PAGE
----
The defining title to the horror game genre has been brought back. Who could have anticipated that? It was only last week I was searching through my games library for at least one of the original Phantasmagoria discs so that I may attempt another run of it. Phantasmagoria, as was deemed by Activision, is happily here to stay.

Originally published by Sierra–old schoolers, go ahead and give yourselves a high five–Phantasmagoria was the brain child of Roberta Williams, a co-founder of Sierra, a game designer, and the lead writer on the game which was originally released on August 24, 1995.

Motion capture may be standard procedure now, and garners little to no heightened interest in its tech these days, but back in the 90’s, Phantasmagoria was categorized as a graphic adventure game, and Roberta was one of the pioneers behind the FMV genre. It required the efforts of 25 actors, and lots of technicians and movie makers to translate this lengthy script into the game we have before us.


It spent two years under development, with four or five months being dedicated to shooting the FMV segments. A special shooting studio was erected just for this game, and a budget of $5 million was allocated for it. Again, all this may sound standard to millennials, but back then, a game being granted such a budget, let alone shot in professional movie studios, was unheard of.

In the United Arab Emirates, such a game was undoubtedly banned, and getting your hands on a copy generated stories of urban myth. Some say diplomats had to smuggle copies of the game in and sell them at obscene prices. I’ve also heard stories of a secret den that sold copies of the game from underground bunkers in the desert. Who knows if either or both of them were true?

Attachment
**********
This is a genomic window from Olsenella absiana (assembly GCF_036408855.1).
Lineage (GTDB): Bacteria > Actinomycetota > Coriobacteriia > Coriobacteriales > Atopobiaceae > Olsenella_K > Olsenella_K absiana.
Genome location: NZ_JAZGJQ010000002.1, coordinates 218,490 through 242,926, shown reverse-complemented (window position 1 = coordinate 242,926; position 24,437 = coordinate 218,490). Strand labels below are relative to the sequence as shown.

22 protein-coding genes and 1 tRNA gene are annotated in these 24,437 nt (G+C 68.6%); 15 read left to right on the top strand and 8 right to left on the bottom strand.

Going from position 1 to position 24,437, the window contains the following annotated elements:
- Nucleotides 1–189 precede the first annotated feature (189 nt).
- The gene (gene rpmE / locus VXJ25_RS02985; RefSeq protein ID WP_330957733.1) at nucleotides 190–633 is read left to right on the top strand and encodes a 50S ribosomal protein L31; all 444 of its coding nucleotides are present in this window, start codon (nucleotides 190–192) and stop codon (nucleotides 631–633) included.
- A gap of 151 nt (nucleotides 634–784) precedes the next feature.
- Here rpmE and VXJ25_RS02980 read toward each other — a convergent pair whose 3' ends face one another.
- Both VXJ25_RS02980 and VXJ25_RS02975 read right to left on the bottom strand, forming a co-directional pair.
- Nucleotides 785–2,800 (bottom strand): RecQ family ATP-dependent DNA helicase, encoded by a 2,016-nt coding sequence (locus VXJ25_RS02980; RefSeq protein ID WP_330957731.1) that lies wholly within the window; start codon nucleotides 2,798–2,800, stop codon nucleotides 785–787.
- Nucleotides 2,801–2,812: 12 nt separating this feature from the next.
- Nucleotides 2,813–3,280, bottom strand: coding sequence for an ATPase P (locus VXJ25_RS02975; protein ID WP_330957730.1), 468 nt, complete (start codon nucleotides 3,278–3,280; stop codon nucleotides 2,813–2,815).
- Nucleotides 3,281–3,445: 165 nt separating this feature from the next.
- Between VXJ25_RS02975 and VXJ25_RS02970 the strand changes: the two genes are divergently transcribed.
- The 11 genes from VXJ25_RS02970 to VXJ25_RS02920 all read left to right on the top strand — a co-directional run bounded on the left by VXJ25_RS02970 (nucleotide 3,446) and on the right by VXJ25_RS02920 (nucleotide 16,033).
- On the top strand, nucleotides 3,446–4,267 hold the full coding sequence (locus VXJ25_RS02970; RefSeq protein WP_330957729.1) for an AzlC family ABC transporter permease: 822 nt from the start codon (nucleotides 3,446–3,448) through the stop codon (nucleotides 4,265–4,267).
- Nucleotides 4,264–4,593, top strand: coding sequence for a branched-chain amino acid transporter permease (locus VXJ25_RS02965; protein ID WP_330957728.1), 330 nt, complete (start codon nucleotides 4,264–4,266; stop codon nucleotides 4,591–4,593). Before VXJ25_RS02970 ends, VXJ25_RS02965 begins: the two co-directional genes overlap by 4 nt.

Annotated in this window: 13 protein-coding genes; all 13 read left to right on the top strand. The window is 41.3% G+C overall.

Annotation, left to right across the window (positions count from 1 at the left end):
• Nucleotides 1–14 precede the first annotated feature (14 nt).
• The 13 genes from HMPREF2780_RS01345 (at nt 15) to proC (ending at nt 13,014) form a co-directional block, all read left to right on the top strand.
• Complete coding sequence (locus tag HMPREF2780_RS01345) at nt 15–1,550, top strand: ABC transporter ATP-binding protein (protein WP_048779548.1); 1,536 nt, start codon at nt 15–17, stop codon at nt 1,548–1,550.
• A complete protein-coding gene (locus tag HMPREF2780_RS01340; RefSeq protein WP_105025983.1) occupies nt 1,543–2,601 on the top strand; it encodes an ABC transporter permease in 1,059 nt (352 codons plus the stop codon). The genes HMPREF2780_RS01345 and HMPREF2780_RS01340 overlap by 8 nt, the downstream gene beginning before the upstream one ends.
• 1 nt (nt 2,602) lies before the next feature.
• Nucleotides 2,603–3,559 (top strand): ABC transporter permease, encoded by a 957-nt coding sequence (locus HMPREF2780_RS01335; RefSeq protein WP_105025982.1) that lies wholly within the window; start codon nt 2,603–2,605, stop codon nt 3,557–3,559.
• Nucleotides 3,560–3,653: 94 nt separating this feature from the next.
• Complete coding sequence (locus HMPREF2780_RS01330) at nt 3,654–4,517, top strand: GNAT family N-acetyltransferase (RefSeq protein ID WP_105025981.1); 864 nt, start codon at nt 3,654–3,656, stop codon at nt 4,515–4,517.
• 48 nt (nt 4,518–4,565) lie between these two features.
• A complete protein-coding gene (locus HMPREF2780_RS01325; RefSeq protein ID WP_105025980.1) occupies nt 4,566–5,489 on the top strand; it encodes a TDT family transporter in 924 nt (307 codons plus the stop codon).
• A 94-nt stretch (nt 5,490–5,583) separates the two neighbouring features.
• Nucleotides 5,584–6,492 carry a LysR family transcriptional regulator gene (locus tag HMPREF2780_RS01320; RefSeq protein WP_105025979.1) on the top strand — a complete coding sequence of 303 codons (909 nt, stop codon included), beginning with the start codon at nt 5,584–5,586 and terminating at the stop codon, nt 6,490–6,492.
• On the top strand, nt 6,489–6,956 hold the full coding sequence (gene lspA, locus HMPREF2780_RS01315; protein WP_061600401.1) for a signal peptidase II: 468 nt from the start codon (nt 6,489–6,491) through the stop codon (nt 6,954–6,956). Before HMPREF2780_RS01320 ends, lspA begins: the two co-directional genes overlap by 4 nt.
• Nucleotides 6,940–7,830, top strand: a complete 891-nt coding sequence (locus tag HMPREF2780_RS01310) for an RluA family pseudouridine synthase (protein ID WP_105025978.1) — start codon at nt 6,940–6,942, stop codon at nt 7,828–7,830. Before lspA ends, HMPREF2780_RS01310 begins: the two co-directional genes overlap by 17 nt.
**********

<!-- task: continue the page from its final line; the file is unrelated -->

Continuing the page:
All I know is owning your own copy of this specific game was what bragging rights were all about.

Phantasmagoria scene

So what’s the game all about all about?

Successful mystery novelist Adrienne Delaney and her photographer husband Don Gordon have just purchased a remote mansion off the coast of a small New England island previously owned by a famous 19th-century magician, Zoltan “Carno” Carnovasch, who had five wives who all died mysteriously.

Hoping to find an inspiration for her next novel, Adrienne begins having nightmares immediately upon moving into her new home, but is comforted by the loving and supportive Don. Adrienne explores the estate, making mysterious discoveries like strange music, warnings written on her computer, and ominous messages from a fortune-teller automaton.

Unbeknownst to the happy couple, Carno had practiced black magic when he previously lived in the mansion and summoned an evil demon, which possessed him and caused him to murder his wives.

Phantasmagoria scene 2


The game was, and still is, a defining mark in the horror game genre, but this was a game released in 1995. Everything about it today just looks and feels awkward and stiff compared to modern game mechanics.

It’s not that the graphics are bad, but so many advancements have occurred since, and what was considered high-end in the 90’s, is a scar on my eyes this generation. With sharper screens, and higher resolutions pushing 4k, there is no chance that an aging game like this one would ever be able to keep up.

The FMV is a pain to witness and looks like a bad Photoshop filter was applied to them.The GPU doesn’t help either as no matter how sensitive your mouse is, it will still feel slow. #OldSchoolGamingProblems.

The music is a jangle and concoction of Hi-Def 16-bit tracks–old school gamers, you can sit down now. No one cares about these numbers and terms anymore.

Phantasmagoria 3

For a game this old, the user interface has surprisingly held up. As you pick up items and use them to progress with the story, it is the resulting writing of each scene that deserves a standing ovation. This stands true specifically midway through the game, and as the resolution is made apparent.

Phantasmagoria 2

Phantasmagoria is a classic, and should only be approached as one. History buffs may enjoy experiencing it, and fans will rejoice in its revival. Here’s hoping this sudden re-release is a marketing test that may result in a new game for the now-dormant series


Phantasmagoria is available on Steam today, the 29th of August, which marks 20 years since the original’s release.

Storytelling is still pleasantly immersive
More re-releases should make their way to digital platforms
FMV looks dated
Everything about it is rigid and rooted in old-school mechanics